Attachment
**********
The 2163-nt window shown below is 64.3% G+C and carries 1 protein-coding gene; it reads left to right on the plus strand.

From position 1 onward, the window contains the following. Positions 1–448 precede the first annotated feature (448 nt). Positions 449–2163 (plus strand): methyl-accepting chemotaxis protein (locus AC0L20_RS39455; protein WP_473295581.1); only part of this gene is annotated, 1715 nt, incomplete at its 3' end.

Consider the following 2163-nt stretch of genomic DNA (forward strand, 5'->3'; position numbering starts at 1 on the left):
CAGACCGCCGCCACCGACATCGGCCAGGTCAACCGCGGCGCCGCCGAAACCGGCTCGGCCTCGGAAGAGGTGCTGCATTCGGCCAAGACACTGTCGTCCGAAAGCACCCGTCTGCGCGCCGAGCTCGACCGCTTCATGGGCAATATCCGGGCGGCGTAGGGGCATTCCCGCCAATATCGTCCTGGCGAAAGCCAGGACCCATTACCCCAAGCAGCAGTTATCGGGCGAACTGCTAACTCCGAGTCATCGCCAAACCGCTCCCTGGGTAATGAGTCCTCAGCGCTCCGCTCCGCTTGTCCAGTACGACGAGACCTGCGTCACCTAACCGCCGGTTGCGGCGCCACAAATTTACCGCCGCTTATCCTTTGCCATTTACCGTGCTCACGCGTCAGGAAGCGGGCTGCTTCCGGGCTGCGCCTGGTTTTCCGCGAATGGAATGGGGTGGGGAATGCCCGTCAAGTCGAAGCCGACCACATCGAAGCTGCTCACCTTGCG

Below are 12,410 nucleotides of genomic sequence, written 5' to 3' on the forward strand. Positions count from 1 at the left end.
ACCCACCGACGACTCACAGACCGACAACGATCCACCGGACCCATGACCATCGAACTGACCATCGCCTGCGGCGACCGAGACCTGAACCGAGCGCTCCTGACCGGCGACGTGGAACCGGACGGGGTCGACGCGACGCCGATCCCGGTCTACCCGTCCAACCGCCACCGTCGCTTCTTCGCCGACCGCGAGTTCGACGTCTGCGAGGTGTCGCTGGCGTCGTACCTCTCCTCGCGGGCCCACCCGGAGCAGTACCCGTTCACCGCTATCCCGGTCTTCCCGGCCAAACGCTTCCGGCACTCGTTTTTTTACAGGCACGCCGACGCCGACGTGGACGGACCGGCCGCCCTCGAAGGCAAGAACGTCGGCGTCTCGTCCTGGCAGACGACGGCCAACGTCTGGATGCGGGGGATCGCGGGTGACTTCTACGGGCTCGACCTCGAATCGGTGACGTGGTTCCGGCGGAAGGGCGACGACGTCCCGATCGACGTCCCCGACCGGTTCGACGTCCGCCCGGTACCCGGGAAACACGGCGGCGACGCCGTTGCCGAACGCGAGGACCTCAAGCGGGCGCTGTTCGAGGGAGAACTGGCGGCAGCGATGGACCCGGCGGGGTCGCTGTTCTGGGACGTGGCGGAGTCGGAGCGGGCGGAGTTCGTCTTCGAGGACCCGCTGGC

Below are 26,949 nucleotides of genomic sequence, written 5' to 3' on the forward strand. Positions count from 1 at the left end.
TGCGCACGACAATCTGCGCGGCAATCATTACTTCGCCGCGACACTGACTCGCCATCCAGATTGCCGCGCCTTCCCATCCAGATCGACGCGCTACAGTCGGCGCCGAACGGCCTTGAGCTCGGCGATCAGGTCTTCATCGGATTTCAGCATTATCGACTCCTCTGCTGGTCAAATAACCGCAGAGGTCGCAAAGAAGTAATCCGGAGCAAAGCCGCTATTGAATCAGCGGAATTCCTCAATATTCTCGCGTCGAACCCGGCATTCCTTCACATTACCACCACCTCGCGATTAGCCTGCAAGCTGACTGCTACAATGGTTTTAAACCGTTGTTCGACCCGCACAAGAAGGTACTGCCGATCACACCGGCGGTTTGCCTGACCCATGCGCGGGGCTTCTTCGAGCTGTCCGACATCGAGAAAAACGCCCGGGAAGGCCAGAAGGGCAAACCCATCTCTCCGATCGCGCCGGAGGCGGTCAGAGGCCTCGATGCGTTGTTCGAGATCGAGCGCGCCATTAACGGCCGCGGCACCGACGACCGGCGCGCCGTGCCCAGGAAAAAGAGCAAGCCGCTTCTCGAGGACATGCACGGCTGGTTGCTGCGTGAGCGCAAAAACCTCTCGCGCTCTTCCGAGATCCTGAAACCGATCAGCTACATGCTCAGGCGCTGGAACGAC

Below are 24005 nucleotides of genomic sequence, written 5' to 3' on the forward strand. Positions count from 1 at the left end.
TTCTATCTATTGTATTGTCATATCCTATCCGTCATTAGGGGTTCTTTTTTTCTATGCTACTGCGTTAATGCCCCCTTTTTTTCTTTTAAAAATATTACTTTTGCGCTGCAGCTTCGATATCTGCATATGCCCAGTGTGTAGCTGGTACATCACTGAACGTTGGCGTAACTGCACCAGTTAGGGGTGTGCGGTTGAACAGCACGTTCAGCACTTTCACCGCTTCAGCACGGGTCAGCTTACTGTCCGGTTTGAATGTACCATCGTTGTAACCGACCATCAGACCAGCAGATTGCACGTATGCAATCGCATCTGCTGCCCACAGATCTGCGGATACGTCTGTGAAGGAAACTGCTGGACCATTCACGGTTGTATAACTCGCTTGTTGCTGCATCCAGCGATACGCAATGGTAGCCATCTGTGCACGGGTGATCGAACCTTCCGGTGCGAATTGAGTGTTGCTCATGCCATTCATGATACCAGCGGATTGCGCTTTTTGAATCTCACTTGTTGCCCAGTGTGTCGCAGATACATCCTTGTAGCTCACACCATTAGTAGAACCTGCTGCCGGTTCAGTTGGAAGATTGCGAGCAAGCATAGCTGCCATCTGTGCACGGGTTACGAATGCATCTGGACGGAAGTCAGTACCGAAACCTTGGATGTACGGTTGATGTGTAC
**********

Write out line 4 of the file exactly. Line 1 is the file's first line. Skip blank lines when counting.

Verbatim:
CAGACCGCCGCCACCGACATCGGCCAGGTCAACCGCGGCGCCGCCGAAACCGGCTCGGCCTCGGAAGAGGTGCTGCATTCGGCCAAGACACTGTCGTCCGAAAGCACCCGTCTGCGCGCCGAGCTCGACCGCTTCATGGGCAATATCCGGGCGGCGTAGGGGCATTCCCGCCAATATCGTCCTGGCGAAAGCCAGGACCCATTACCCCAAGCAGCAGTTATCGGGCGAACTGCTAACTCCGAGTCATCGCCAAACCGCTCCCTGGGTAATGAGTCCTCAGCGCTCCGCTCCGCTTGTCCAGTACGACGAGACCTGCGTCACCTAACCGCCGGTTGCGGCGCCACAAATTTACCGCCGCTTATCCTTTGCCATTTACCGTGCTCACGCGTCAGGAAGCGGGCTGCTTCCGGGCTGCGCCTGGTTTTCCGCGAATGGAATGGGGTGGGGAATGCCCGTCAAGTCGAAGCCGACCACATCGAAGCTGCTCACCTTGCG